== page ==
set of sequences, by florentin smarandache

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  • 8/14/2019 Set of Sequences, by Florentin Smarandache

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    ANOTHER SET OF SEQUENCES, SUB-SEQUENCES,

    AND SEQUENCES OF SEQUENCES

    by Florentin Smarandache, Ph. D.

    University of New MexicoGallup, NM 87301, USA

    Abstract. New sequences in number theory are showed below with

    definitions, examples, solved or open questions and references for

    each case.

    Keywords: integer sequences, sub-sequences, sequences of

    subsequences.

    1991 MSC: 11A67.

    Introduction.

    In this paper 101 new integer sequences, sub-sequences, and sequences of

    sequences, together with related unsolved problems and conjectures, are

    presented.

    Sequences of sequences:

    1. THE DIGIT SEQUENCES.

    General definition:

    in any numeration base B, for any given infinite integer or rational

    sequence S , S , S , ..., and any digit D from 0 to B-1,

    1 2 3

    it's built up a new integer sequence witchassociates to S the number of digits D of S in base B,

    1 1

    to S the number of digits D of S in base B, and so on...

    2 2

    For exemple, considering the prime number sequence in base 10,

    then the number of digits 1 (for exemple) of each prime number

    following their order is: 0 0 0 0 2 1 1 1 0 0 1 0...

    (The digit-1 prime sequence)

    Second exemple if we consider the factorial sequence n! in base 10,

    then the number of digits 0 of each factorial number

    following their order is: 0 0 0 0 0 1 1 2 2 1 3...(The digit-0 factorial sequence)

    Third exemple if we consider the sequence n^n in base 10, n=1,2,...,

    then the number of digits 5 of each term 1^1, 2^2, 3^3,...,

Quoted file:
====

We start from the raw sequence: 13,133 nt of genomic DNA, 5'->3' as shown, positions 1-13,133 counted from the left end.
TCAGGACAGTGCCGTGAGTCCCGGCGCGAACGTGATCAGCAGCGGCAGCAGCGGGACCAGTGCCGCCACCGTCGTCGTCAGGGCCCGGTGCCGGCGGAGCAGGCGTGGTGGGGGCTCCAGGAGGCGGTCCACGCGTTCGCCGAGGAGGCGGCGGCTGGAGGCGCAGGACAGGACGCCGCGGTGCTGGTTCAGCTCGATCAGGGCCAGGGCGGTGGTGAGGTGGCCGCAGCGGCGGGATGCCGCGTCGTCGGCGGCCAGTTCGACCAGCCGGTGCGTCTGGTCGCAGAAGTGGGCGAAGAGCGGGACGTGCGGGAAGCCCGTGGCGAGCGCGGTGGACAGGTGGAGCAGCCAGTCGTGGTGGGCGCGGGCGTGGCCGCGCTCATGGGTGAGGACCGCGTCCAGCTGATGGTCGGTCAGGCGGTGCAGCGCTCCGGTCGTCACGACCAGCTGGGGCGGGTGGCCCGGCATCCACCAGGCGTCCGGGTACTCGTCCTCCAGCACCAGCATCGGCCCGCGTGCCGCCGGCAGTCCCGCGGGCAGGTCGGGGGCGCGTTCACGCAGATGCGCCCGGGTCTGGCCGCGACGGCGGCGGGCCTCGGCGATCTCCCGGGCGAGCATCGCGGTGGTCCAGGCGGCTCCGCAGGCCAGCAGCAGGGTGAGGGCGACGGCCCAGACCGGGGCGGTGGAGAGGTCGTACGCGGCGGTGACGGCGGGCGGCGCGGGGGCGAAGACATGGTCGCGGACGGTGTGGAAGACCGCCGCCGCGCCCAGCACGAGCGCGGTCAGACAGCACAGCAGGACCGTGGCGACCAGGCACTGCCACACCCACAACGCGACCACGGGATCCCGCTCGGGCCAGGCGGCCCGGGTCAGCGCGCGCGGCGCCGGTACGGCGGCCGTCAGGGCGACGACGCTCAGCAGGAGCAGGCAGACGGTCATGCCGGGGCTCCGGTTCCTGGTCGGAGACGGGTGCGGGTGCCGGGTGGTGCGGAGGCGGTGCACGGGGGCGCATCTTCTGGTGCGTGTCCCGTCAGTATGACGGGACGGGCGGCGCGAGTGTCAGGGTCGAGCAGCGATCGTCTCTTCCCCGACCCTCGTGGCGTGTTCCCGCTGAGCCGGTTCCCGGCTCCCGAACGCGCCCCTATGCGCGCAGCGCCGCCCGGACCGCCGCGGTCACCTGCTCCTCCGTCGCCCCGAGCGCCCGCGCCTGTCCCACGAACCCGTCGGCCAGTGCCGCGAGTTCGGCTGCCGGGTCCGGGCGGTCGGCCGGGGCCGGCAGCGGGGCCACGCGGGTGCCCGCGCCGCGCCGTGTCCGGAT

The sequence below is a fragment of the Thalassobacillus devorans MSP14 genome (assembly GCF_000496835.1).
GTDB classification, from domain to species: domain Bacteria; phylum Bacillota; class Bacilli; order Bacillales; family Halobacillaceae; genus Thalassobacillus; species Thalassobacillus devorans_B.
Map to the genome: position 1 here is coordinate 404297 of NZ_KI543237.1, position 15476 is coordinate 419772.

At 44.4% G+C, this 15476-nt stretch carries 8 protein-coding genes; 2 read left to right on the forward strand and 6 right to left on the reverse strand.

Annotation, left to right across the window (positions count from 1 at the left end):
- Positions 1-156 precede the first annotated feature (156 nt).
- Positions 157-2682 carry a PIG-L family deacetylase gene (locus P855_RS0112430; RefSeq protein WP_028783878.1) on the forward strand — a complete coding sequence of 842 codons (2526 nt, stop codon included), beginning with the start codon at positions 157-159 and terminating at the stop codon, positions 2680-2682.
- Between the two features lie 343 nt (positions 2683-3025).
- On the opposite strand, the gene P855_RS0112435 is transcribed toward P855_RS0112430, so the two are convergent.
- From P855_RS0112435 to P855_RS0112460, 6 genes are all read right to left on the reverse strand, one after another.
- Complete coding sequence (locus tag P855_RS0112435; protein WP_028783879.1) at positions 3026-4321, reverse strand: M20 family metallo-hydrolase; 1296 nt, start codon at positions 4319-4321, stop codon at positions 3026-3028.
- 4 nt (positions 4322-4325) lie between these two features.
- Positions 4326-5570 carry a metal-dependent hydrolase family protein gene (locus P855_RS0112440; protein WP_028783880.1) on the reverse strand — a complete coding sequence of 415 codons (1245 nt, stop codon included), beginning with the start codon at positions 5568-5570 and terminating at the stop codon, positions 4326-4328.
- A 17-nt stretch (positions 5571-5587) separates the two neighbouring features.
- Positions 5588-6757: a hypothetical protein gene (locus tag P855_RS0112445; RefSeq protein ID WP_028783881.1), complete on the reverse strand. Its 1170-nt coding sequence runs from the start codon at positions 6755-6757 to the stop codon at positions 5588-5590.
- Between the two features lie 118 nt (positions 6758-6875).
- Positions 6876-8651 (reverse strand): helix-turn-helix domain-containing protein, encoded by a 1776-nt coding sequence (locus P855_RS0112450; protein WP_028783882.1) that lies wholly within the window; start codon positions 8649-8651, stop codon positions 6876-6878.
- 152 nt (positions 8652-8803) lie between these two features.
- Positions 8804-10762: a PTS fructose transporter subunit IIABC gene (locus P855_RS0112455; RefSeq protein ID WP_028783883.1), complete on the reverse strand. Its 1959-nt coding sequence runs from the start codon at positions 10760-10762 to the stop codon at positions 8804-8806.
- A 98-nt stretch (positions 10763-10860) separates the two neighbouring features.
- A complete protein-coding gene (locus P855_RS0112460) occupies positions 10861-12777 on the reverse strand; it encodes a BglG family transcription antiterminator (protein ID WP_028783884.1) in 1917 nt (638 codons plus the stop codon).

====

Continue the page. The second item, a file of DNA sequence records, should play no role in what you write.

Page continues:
following their order is: 0 0 0 1 1 1 1 0 0 0...

    (The digit-5 n^n sequence)

    References:

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    E. Grosswald, University of Pennsylvania, Philadelphia, Letter to F.

    Smarandache, August 3, 1985;

    R. K. Guy, University of Calgary, Alberta, Canada, Letter to F.

    Smarandache, November 15, 1985;

    Florentin Smarandache, "Only Problems, not Solutions!", Xiquan

    Publishing House, Phoenix-Chicago, 1990, 1991, 1993;

    ISBN: 1-879585-00-6, Unsolved Problem 3, p.7;

    (reviewed in by P. Kiss: 11002,

    pre744, 1992;

    and , Aug.-Sept. 1991);

    Arizona State University, Hayden Library, "The Florentin Smarandache

    papers" special collection, Tempe, AZ 85287-1006, USA, phone:

    (602)965-6515 (Carol Moore librarian), email: [email protected] .

    2. THE CONSTRUCTION SEQUENCE.

    General definition:

    in any numeration base B, for any given infinite integer or rational

    sequence S , S , S , ..., and any digits D , D , ..., D (k < B),

    1 2 3 1 2 k

    it's built up a new integer sequence such thateach of its terms Q < Q < Q < ... is formed by these digits

    1 2 3

    D , D , ..., D only (all these digits are used), and matches a

    1 2 k

    term S of the previous sequence.

    i

    For exemple, considering in base 10 the prime number sequence,

    And, say, digits 1 and 7,